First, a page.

A first batch of chemicals from Syria’s weapons program has been shipped out of the war-torn country. Syria’s government agreed to surrender its chemical weapons in a deal last year to avoid a US bombing campaign.
The United Nations and theOrganisation for the Prohibition of Chemical Weapons
(OPCW) announced on Tuesday that a small quantity of chemical material that could be used in the production of weapons had left Syria.
"A first quantity of priority chemical materials was moved from two sites to the port of Latakia for verification and was then loaded onto a Danish commercial vessel today," said a statement released by the Sigrid Kaag, the Dutch diplomat who heads the joint UN-OPCW mission charged with supervising the destruction of Syria's chemical weapons.
"It will remain at sea awaiting the arrival of additional priority chemical materials at the port," the statement added.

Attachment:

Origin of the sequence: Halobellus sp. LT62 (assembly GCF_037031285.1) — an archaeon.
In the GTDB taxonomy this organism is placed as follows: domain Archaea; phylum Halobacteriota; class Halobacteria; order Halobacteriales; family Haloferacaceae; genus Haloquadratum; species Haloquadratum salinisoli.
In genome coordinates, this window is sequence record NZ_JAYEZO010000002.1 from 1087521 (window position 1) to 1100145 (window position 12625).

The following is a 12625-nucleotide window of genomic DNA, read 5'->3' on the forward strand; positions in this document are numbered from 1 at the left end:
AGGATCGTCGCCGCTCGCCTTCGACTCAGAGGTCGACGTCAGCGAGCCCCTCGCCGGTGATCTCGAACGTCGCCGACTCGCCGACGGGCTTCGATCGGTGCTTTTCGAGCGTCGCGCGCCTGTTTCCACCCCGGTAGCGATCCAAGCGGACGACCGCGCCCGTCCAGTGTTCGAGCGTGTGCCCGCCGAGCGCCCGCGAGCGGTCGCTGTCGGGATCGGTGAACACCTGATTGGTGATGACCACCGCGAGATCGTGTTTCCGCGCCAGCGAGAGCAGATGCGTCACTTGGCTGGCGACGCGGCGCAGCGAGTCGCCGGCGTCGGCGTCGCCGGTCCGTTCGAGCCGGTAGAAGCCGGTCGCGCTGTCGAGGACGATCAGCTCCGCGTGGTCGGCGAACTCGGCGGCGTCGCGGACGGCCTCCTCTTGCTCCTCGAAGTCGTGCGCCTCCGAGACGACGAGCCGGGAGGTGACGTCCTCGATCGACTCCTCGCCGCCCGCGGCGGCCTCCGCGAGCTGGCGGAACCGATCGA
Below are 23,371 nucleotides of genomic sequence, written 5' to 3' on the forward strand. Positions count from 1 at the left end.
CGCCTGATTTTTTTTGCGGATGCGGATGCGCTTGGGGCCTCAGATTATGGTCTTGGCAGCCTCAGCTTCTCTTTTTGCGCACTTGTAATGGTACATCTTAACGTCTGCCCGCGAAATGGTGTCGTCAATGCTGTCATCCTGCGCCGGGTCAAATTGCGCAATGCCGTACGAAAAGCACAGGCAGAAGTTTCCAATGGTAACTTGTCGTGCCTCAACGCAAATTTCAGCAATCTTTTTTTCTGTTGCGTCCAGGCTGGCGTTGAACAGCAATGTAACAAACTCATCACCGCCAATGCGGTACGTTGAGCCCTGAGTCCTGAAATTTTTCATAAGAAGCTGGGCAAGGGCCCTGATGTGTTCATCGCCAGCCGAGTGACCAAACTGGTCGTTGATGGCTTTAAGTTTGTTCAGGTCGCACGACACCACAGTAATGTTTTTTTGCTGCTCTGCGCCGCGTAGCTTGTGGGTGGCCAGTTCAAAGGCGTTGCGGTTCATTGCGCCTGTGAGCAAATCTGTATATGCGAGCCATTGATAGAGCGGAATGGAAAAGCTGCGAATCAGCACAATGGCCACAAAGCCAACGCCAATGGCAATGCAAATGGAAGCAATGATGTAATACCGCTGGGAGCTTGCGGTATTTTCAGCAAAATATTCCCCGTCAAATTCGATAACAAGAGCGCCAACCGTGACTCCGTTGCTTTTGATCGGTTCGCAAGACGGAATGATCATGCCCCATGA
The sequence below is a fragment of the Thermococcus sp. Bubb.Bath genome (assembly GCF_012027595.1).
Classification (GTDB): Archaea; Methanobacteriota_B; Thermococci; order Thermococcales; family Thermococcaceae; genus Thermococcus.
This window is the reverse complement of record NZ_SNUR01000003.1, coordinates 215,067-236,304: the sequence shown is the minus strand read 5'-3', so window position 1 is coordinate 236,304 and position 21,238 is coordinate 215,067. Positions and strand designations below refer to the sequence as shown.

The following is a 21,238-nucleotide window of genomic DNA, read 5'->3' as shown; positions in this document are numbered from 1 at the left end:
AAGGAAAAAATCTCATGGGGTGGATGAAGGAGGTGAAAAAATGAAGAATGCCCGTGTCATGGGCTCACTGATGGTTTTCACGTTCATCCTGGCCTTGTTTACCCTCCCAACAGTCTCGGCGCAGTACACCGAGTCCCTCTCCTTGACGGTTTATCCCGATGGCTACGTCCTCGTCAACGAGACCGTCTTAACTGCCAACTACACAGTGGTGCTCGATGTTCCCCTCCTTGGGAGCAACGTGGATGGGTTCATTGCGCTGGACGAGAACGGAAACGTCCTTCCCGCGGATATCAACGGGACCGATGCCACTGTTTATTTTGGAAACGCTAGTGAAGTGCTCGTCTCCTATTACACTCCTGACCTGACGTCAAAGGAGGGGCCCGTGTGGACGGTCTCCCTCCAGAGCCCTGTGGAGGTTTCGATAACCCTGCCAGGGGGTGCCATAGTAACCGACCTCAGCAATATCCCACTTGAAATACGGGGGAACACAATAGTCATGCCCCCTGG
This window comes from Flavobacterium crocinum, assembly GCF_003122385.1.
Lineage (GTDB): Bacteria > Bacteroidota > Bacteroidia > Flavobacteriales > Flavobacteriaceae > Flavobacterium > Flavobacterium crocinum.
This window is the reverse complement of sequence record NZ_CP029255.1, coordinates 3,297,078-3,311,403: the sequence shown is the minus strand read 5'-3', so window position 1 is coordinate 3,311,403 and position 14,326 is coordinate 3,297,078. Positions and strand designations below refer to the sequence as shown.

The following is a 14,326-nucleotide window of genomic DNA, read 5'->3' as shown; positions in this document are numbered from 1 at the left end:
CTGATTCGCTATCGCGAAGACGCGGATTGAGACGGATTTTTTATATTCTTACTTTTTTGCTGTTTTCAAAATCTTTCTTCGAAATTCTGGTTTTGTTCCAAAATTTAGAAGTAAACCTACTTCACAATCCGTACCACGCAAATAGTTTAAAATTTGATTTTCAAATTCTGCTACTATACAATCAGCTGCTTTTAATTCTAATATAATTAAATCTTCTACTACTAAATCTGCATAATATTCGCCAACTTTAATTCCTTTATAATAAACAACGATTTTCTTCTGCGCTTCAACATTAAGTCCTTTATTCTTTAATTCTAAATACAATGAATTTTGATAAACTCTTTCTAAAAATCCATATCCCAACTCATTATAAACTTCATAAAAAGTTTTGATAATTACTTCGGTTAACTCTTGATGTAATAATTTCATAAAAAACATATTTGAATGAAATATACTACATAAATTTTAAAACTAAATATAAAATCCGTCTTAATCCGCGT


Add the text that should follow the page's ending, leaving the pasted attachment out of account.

The commercial ship was being accompanied by vessels from the Danish, Chinese, Russian and Norwegian navies.
OPCW Director-General Mehmet Uzumcu described the move as "an important step" in the planned disposal of Syria's weapons.
"I encourage the Syrian government to maintain the momentum to remove the remaining priority chemicals, in a safe and timely manner, so that they can be destroyed outside of Syria as quickly as possible," he added.
The first shipment of Syrian chemicals came more than a week after a December 31 deadline for the process to begin. The deadline was missed due to a number of factors, including security concerns and bad weather.
Syrian President Bashar Al-Assad agreed to hand over his chemical weapons arsenal as part of aUS-Russian deal,
afterthe Americans threatened military action
following anAugust chemical attack near Damascus that killed hundreds of people.
Washington blamed Assad's regime for the attack.
The chemical material that left Latakia on Tuesday is to eventually be transferred to a US ship, the Cape Ray, where it is to destroyed on board using special machinery designed for such tasks.
The US-Russian deal includes a June deadline to complete the disposal of Syria's chemical weapons program, including sarin and mustard gas.
pfd/ipj (AP, AFP, Reuters)